If democracy is about the logic of growing representative governance within a democratic framework, fascism invalidates this logic when it strives to destroy the democratic framework and replaces it with an illogical contraption. While democracy makes the ruler accountable to the people, fascism flips representative accountability on its head. Having understood all of this, two questions beg to be answered here: how do we spot a fascist? How do we recognise the early warning signs of fascism?

A cautionary note here. The task of spotting a fascist or recognizing early warning signs, in the light of the scathing editorial of Punch newspaper, titled, ‘Buhari’s lawlessness’, which described “this regime’s actions and assaults on the courts, disobedience of court orders and arbitrary detention of citizens” as “martial culture”, is not only to locate the spot where siege is laid on democracy; but to spot the rope tied around the neck of democracy to hang it. To spot a fascist and/or recognise the early warning signs of fascism, I propose the following as the eight features you must look out for:

  1. Cult Personality: Look out for some sort of idolizing movement around the leader, peopled by crazy individuals who describe him as “father of the nation”.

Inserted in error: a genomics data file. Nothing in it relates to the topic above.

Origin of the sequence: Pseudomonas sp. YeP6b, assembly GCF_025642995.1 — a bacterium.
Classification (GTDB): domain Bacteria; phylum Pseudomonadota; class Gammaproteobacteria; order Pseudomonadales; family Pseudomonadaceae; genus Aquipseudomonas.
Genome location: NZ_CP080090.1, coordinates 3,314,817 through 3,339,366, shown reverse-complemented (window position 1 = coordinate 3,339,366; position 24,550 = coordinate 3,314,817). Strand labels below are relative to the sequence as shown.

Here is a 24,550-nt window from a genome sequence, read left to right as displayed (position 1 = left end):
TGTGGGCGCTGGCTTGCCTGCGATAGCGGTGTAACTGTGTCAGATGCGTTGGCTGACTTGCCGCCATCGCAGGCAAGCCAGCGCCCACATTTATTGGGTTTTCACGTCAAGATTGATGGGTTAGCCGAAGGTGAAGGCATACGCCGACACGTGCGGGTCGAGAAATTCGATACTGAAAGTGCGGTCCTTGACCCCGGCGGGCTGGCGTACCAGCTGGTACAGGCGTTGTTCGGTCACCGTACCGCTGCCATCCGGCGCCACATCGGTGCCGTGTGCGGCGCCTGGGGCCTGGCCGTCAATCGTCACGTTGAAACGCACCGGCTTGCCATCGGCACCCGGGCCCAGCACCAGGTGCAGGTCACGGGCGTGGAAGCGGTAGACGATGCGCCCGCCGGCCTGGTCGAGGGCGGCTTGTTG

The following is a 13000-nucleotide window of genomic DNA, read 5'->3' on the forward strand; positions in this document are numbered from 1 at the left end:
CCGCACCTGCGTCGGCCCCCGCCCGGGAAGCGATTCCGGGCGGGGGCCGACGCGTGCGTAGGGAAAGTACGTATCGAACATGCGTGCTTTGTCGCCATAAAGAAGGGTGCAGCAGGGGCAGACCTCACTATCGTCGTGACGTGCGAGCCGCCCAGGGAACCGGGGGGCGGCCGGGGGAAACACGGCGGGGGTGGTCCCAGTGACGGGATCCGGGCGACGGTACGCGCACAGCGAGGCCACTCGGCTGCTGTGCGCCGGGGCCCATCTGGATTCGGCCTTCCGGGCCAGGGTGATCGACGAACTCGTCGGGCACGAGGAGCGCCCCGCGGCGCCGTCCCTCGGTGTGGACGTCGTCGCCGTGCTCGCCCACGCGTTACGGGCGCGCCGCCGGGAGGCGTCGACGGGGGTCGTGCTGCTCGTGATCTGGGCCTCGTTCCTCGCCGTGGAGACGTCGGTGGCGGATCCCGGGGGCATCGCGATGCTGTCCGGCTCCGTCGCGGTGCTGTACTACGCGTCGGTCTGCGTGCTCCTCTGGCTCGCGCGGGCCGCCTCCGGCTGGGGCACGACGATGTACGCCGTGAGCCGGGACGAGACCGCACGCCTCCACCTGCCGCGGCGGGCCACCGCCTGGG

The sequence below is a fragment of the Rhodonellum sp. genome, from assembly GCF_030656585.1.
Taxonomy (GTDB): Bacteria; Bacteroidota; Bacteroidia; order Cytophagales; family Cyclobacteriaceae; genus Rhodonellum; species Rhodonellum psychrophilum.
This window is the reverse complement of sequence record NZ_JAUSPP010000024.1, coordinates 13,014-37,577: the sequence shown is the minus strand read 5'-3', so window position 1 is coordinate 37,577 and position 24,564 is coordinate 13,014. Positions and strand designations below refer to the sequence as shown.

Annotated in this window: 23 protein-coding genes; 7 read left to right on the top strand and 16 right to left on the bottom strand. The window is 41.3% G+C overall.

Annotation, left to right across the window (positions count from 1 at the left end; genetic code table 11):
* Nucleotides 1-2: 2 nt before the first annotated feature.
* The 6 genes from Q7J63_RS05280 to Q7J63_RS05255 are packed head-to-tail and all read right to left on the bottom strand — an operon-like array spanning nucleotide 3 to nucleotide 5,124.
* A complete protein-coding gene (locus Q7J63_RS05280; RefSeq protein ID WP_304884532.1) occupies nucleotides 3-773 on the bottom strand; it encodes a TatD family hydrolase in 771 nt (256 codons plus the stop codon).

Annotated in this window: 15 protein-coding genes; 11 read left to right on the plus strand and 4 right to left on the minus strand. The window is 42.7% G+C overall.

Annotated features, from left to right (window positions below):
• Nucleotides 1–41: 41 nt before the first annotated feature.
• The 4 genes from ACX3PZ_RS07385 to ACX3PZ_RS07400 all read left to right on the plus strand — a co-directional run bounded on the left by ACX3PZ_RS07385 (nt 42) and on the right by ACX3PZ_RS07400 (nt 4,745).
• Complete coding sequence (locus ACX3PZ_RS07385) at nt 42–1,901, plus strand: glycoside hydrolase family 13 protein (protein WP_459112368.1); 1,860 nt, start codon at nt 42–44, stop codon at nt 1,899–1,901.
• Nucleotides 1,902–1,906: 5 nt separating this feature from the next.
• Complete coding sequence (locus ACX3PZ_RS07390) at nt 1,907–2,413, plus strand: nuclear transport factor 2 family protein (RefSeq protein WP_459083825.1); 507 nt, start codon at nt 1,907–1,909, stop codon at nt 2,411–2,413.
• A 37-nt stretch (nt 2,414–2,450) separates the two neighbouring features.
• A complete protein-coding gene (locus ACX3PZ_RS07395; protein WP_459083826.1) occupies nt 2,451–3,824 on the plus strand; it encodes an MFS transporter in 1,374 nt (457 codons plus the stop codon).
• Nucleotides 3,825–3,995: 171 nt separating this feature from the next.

2. Movement for defending stupidity: You only have to lose your faculty of critical thinking to belong to this movement. Stupidity is never in short supply inside the movement; you just have to believe that Sowore stage-managed his own arrest inside the court to earn membership of the movement.
  3. Siege mentality: Here, the siege mentality rules. Every criticism of the ruler is taken as an attempt to stage a revolution.
  4. Search for scapegoats: Here, there is always someone who takes the blame for the failure of the ruler.
  5. Lack of respect for liberties: The ruler is the parliament and the courts rolled into one. Disdain for liberties of citizens is the hallmark of his rulership.
  6. Cronyism, nepotism and corruption: Here, too, appointments to the high offices of the state depend on friendship and relationships. When the ruler says he appoints only those he knows, be aware!
  7. Destruction of truth: Propaganda and rhetorics are the directive principles of rulership. Since truth lies at the heart of democracy, the objective is to destroy truth and lay democracy to waste.
  8. Fraudulent elections: Here, too, the Election Management Board is turned into an adjunct of the ruler, who decides who gets elected, when and how. Whenever you hear the war cry, “dem go hear am, ta-ta-ta-ta-ta”, know that the elections are over, even before the first ballot is cast.

Folks, now that you can spot a fascist and recognise the early warning signs of fascism, be afraid. Be very afraid. The poster boys of Joseph de Maistre are on the march again. Beware.

 

The writer is a member of The ICIR editorial board but the views expressed in the article are his and do not reflect those of the Centre